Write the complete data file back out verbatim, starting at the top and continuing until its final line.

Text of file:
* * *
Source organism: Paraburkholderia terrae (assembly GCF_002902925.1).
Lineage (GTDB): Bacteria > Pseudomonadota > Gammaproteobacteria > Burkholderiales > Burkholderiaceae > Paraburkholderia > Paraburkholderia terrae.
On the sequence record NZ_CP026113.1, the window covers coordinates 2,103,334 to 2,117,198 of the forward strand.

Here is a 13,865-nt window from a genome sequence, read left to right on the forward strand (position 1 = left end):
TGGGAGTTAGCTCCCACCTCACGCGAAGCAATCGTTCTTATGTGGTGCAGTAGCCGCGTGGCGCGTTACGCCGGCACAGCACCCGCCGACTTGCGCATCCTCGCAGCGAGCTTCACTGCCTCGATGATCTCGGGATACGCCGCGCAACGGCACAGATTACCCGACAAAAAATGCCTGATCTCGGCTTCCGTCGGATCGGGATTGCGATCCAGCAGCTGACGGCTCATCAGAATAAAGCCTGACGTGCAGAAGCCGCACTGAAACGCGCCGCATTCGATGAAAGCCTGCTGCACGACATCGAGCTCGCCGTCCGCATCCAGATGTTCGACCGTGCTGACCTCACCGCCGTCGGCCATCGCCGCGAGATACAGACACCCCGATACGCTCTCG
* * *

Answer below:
Source organism: Paraburkholderia terrae (assembly GCF_002902925.1).
Lineage (GTDB): Bacteria > Pseudomonadota > Gammaproteobacteria > Burkholderiales > Burkholderiaceae > Paraburkholderia > Paraburkholderia terrae.
On the sequence record NZ_CP026113.1, the window covers coordinates 2,103,334 to 2,117,198 of the forward strand.

Here is a 13,865-nt window from a genome sequence, read left to right on the forward strand (position 1 = left end):
TGGGAGTTAGCTCCCACCTCACGCGAAGCAATCGTTCTTATGTGGTGCAGTAGCCGCGTGGCGCGTTACGCCGGCACAGCACCCGCCGACTTGCGCATCCTCGCAGCGAGCTTCACTGCCTCGATGATCTCGGGATACGCCGCGCAACGGCACAGATTACCCGACAAAAAATGCCTGATCTCGGCTTCCGTCGGATCGGGATTGCGATCCAGCAGCTGACGGCTCATCAGAATAAAGCCTGACGTGCAGAAGCCGCACTGAAACGCGCCGCATTCGATGAAAGCCTGCTGCACGACATCGAGCTCGCCGTCCGCATCCAGATGTTCGACCGTGCTGACCTCACCGCCGTCGGCCATCGCCGCGAGATACAGACACCCCGATACGCTCTCG